Some will claim to be your friend for as long as they gain something out of the “friendship”.

IN life we meet many people, but we always have to remember that not everyone we meet is a friend.

Some only want to be acquainted with you because of your status and/or popularity, while others only come to you when they need something from you.

Only a handful can be regarded as your true friends; the ones who will be there whenever you’re in need of help.

I’ve come across tens of thousands of people in life — in school, university and at work, among other places. Some I’ve never had the chance to talk to, some simply acquaintances where a friendly “hello” is exchanged whenever paths are crossed, and some have ended up being a very important part of my life.

I’m aware that everyone is different, and everyone lives in their own distinctive way.

That being said, I must admit that there are certain things that I do not approve of and do not take kindly to. One of these are people who use friendship or sentiment to get your money.

Many a time this has happened to me, but I simply disregarded their attempts and went my own way.

However, a few weeks ago, I reached my breaking point and I told myself that enough was enough.

I was marking some examination papers when I was approached by a lady on Facebook. She sent me a message to ask how I was doing. I recognised her as someone I knew from university years ago, and she was in my friends list on my social media platform.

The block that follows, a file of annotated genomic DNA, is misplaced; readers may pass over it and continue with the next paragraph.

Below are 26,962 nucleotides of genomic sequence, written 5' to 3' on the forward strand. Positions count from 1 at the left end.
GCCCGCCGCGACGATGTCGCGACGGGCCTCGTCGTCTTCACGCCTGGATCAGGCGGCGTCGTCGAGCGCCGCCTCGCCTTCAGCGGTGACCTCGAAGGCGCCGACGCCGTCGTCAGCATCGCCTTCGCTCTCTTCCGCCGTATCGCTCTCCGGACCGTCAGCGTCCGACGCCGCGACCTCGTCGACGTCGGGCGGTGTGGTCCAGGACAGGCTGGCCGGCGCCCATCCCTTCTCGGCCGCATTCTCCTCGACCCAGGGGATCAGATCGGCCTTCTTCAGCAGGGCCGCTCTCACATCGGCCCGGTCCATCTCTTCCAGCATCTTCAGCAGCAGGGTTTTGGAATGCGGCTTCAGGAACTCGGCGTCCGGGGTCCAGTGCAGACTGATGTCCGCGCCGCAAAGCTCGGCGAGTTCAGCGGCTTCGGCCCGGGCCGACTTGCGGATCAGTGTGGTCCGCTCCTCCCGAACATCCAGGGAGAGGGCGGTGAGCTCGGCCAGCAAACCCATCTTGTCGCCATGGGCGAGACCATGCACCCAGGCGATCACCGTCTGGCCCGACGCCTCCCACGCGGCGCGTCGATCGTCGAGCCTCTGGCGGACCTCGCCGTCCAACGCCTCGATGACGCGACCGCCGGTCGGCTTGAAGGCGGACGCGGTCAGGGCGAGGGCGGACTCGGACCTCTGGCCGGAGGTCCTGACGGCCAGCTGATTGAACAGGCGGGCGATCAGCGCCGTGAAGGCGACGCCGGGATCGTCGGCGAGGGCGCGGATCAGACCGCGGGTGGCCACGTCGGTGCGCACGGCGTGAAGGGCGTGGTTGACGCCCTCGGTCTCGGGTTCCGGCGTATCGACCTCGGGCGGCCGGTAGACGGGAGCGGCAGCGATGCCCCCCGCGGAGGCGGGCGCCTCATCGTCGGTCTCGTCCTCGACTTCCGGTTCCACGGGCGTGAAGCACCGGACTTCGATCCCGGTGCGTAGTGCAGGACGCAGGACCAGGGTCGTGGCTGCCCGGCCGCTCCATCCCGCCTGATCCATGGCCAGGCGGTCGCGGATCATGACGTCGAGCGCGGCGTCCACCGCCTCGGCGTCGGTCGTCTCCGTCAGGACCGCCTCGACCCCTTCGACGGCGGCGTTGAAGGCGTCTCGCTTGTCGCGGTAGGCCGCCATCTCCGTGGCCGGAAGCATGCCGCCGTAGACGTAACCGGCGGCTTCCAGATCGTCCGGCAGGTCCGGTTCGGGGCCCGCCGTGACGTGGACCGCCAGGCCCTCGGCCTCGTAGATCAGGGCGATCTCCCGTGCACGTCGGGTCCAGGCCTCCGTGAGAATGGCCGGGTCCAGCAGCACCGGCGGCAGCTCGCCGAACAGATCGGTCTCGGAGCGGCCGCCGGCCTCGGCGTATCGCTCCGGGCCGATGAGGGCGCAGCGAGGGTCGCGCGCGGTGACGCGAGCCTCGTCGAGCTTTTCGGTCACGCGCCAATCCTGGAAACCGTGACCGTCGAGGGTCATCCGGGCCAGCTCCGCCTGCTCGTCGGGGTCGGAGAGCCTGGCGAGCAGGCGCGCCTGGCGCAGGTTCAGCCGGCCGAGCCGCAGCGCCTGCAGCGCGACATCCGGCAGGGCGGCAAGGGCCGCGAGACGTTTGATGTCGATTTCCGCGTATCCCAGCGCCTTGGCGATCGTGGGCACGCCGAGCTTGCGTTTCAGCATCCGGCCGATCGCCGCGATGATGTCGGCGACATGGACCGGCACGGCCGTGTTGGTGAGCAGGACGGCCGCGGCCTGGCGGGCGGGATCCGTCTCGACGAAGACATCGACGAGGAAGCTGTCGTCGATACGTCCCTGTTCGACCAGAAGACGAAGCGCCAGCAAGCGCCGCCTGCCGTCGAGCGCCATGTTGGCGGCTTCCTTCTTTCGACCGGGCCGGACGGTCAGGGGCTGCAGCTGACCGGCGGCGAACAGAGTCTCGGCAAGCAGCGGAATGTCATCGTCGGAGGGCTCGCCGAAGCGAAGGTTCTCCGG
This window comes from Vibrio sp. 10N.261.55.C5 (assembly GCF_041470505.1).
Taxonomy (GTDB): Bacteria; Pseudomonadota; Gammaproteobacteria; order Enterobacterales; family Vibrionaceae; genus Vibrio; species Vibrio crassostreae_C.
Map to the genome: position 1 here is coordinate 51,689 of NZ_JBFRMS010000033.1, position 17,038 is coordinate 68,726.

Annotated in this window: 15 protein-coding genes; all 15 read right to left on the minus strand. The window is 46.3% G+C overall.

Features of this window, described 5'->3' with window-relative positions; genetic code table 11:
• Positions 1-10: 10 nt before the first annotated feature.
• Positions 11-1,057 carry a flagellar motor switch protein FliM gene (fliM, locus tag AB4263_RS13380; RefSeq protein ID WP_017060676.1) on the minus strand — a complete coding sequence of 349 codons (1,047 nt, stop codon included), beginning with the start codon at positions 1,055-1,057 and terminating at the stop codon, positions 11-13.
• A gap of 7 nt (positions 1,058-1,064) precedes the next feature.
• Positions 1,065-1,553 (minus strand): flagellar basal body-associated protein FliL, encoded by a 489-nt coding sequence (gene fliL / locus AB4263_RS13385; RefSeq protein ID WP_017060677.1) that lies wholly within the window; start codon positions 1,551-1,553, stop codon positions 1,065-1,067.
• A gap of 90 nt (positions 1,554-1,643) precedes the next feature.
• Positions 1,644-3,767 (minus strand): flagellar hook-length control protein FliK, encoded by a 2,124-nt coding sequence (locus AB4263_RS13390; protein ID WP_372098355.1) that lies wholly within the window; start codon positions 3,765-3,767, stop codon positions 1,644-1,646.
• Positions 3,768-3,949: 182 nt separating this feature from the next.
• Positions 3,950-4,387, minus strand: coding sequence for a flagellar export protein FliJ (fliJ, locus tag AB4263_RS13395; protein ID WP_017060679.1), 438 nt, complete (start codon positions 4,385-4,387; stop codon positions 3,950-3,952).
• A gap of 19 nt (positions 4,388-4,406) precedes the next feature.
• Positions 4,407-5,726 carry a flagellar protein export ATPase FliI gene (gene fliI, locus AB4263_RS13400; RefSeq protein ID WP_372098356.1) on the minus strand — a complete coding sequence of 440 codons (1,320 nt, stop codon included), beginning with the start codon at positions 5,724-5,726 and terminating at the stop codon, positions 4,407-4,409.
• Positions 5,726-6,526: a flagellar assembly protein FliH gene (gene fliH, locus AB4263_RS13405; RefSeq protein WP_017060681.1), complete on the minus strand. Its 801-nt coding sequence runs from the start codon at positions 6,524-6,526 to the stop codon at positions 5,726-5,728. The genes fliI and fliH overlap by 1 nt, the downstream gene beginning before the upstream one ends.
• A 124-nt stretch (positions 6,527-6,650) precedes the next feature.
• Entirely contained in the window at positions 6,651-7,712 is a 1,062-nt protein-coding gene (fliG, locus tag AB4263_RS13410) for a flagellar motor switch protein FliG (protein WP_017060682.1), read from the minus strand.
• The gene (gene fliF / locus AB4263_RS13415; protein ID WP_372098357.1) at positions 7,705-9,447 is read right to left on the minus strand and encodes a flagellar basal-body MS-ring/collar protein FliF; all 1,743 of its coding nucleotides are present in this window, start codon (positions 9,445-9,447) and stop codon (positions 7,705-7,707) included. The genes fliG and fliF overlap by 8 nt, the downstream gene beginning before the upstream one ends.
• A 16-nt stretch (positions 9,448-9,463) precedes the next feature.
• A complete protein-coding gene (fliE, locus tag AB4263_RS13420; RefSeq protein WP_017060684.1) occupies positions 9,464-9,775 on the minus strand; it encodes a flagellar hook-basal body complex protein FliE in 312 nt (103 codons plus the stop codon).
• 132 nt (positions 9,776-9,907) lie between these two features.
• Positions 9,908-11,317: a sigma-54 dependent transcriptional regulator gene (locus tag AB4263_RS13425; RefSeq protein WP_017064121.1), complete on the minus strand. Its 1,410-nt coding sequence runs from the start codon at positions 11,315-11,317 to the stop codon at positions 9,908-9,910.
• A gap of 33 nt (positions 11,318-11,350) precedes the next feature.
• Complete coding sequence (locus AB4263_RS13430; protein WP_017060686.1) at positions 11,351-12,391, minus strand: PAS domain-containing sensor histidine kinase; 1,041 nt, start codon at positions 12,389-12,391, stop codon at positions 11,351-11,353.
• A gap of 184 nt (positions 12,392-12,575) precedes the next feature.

I replied and she told me who she was, in case I needed reminders, before enquiring about my marital status.

She then proceeded to demand (demand, not ask) for my number so she could contact me on WhatsApp, but I declined as I did not feel comfortable doing so.

Bear in mind that this lady had not spoken to me in a decade.

The next thing I knew, she asked me about a certain product which I immediately recognised as coming from a popular direct marketing company selling healthcare products.

She then prodded me about my knowledge regarding the company, to which I questioned its relevance.

Without any explanation, she sent me a truckload of photos and videos of the company’s products and apparently successful members, and claimed that they earned a five-figure salary monthly, and that I should join her in addition to buying the products.

That was when I lost my temper.

I told her off for being rude and insensitive as she had not spoken to me in a decade.

It really ticked me off knowing that there were people like her around, who do not really care for friendships because they are more interested in taking your money.

Later on, I found out from a few other mutual friends that they, too, had been approached by this lady in the same manner.

Here’s a word of advice to people involved in multi-level marketing or direct marketing schemes.

I am glad that you are happy doing what you are doing. I am glad that you are making money and fattening your bank accounts. I am glad that you are able to drive around in fancy cars. Perhaps, this is your calling, and things are looking up for you.

However, my dear people.

However, it is not appreciated when you suddenly call up old friends for the sake of making them listen to you and buy your products. It is not appreciated when you force people into parting with their hard-earned money by using friendship and sentiment. It is not appreciated when you scam people of their savings just so you can afford to buy an iPhone 7 for yourself.

Don’t go to people you call “friends” because you want to use them for your own selfish reasons. With “friends” like these, we don’t need enemies.

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